What This Means for You

As long as the pages you participate in or run are sharing content from reliable sources, the new policies should have little effect on your day-to-day operations. However, the changes could have considerable impacts on brands or influencers who go against mainstream science or other non-approved sources. These types of industries have flourished on the platform for years, but may soon be facing a reckoning if Facebook’s new content guidelines are as strict as they sound.

If you’ve spent much time trying to promote your business on Facebook, you’ve probably recognized the social platform isn’t exactly the best at transparency.

There are a lot of questions about what exactly you can and can’t post, which made it even more frustrating that there was no way to appeal the decision if Facebook decided to remove your content for violating its hidden guidelines.

That is beginning to change, however. Likely thanks to months of criticism and controversy due to Facebook’s lack of transparency and it’s reckless handling of users’ data, Facebook has been making several big changes to increase transparency and regain people’s trust.

The latest move in this direction is the release of Facebook’s entire Community Standards guidelines available to the public for the first time in the company’s history.

These guidelines have been used internally for years to moderate comments, messages, and images posted by users for inappropriate content. A portion of the Community Standards was also leaked last year by The Guardian.

The 27-page long set of guidelines covers a wide range of topics, including bullying, violent threats, self-harm, nudity, and many others.

“These are issues in the real world,” said Monika Bickert, head of global policy management at Facebook, told a room full of reporters. “The community we have using Facebook and other large social media mirrors the community we have in the real world. So we’re realistic about that. The vast majority of people who come to Facebook come for very good reasons. But we know there will always be people who will try to post abusive content or engage in abusive behavior. This is our way of saying these things are not tolerated. Report them to us, and we’ll remove them.”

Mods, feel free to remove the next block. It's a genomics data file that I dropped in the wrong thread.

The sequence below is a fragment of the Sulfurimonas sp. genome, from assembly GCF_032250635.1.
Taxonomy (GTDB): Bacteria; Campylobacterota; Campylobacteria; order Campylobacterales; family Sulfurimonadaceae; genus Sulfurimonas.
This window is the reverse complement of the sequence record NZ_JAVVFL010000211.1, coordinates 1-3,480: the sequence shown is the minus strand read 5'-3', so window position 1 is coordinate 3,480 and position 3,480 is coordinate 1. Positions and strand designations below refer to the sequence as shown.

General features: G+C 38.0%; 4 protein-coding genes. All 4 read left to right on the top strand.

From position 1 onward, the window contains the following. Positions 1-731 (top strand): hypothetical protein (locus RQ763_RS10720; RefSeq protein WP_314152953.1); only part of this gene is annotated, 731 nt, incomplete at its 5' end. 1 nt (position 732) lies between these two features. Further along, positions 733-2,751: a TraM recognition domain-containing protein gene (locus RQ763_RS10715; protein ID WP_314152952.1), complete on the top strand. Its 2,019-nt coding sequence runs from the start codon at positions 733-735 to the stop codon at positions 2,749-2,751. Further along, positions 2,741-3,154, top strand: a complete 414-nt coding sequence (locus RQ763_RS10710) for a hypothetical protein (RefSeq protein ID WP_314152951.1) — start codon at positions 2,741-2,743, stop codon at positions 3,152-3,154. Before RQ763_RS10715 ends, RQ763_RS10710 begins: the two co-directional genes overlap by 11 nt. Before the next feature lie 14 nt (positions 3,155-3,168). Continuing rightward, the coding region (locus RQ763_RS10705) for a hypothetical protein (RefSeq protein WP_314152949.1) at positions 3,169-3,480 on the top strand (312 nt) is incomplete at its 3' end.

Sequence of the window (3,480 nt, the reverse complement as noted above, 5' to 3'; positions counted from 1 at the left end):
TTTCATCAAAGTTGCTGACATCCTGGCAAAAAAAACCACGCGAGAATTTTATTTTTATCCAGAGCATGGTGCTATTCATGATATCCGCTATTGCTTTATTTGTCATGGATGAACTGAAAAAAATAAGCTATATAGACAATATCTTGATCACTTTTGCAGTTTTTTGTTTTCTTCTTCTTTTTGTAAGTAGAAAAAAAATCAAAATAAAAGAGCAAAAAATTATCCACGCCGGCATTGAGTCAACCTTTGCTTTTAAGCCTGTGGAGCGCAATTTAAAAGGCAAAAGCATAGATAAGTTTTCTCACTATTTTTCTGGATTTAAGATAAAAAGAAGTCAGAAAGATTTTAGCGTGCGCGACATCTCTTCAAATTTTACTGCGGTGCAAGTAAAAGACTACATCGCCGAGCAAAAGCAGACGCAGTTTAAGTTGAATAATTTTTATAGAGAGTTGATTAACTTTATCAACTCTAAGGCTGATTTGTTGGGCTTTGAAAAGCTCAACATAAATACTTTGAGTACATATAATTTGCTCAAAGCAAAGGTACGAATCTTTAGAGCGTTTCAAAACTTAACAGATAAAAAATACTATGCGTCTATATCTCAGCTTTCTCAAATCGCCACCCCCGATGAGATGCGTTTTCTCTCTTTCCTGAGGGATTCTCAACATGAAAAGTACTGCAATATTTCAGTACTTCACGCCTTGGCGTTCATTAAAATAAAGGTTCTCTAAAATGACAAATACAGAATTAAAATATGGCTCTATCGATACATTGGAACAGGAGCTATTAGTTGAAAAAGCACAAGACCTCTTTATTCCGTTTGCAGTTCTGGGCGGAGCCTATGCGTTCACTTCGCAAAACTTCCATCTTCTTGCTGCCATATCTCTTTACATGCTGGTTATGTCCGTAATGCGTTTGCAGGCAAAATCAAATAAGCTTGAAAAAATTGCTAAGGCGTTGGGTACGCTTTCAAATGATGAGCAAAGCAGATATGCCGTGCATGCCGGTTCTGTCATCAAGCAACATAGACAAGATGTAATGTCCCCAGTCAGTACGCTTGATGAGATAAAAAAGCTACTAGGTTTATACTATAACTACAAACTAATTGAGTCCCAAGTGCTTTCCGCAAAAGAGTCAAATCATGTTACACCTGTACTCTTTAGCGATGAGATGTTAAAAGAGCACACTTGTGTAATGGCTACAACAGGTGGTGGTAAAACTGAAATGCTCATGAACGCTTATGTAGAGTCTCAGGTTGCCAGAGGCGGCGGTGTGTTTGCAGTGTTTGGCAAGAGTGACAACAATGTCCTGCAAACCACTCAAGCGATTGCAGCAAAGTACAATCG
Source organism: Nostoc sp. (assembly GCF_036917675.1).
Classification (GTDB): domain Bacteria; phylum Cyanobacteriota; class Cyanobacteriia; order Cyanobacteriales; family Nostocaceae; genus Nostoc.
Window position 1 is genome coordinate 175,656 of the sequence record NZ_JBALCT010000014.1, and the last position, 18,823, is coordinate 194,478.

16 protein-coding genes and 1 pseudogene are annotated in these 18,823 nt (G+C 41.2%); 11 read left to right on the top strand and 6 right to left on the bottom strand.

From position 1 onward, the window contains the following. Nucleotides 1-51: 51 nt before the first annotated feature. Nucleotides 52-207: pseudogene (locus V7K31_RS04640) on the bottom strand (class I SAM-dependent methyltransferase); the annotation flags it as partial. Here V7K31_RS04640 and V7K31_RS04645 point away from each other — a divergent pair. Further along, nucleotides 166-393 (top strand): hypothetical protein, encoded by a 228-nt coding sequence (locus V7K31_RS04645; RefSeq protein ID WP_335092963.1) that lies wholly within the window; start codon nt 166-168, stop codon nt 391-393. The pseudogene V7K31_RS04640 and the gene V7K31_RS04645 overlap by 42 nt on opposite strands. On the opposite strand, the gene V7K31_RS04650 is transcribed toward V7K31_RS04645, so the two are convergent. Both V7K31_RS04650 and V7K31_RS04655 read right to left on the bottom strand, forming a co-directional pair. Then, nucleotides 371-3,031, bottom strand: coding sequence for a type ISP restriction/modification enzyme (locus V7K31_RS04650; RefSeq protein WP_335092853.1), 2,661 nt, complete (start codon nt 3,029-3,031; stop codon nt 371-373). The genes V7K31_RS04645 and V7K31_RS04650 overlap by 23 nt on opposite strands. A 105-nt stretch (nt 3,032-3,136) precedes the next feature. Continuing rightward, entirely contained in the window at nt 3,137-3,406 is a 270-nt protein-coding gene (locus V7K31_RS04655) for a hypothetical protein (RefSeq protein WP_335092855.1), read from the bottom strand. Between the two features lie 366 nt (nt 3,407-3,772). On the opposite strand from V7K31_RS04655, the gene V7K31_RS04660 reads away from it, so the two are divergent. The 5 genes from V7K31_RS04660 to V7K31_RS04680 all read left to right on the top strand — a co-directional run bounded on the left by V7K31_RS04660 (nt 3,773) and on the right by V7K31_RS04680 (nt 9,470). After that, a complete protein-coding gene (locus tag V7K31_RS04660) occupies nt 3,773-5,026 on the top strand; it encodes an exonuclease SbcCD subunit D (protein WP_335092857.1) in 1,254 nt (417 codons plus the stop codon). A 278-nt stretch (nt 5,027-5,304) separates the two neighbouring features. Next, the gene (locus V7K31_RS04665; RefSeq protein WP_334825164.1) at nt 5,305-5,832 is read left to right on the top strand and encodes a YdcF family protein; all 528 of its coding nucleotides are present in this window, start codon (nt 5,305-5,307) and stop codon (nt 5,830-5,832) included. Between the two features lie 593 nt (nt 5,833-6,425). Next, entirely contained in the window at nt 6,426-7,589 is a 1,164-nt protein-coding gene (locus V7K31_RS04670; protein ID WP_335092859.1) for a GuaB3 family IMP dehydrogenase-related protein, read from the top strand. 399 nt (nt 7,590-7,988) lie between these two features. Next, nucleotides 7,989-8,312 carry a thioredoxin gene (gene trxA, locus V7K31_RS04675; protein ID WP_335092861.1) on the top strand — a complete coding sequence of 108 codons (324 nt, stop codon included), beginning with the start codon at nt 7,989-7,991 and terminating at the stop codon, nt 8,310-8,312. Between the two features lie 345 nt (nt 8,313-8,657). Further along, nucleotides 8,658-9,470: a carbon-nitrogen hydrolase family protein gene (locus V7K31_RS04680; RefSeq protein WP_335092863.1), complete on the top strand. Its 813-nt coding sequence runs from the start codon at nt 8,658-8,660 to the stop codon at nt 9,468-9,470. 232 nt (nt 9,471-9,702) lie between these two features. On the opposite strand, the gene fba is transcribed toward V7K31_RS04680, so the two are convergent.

The guidelines also apply to every country where Facebook is currently available. As such, the guidelines are available in more than 40 languages.

The rules also apply to Facebook’s sister services like Instagram, however, there are some tweaks across the different platforms. For example, Instagram does not require users to share their real name.

In addition to this release, Facebook is also introducing plans for an appeals process for takedowns made incorrectly. This will allow the company to address content that may be appropriate based on context surrounding the images.

If your content gets removed, Facebook will now personally notify you through your account. From there, you can choose to request a review, which will be conducted within 24 hours. If Facebook decides the takedown was enacted incorrectly, it will restore the post and notify you of the change.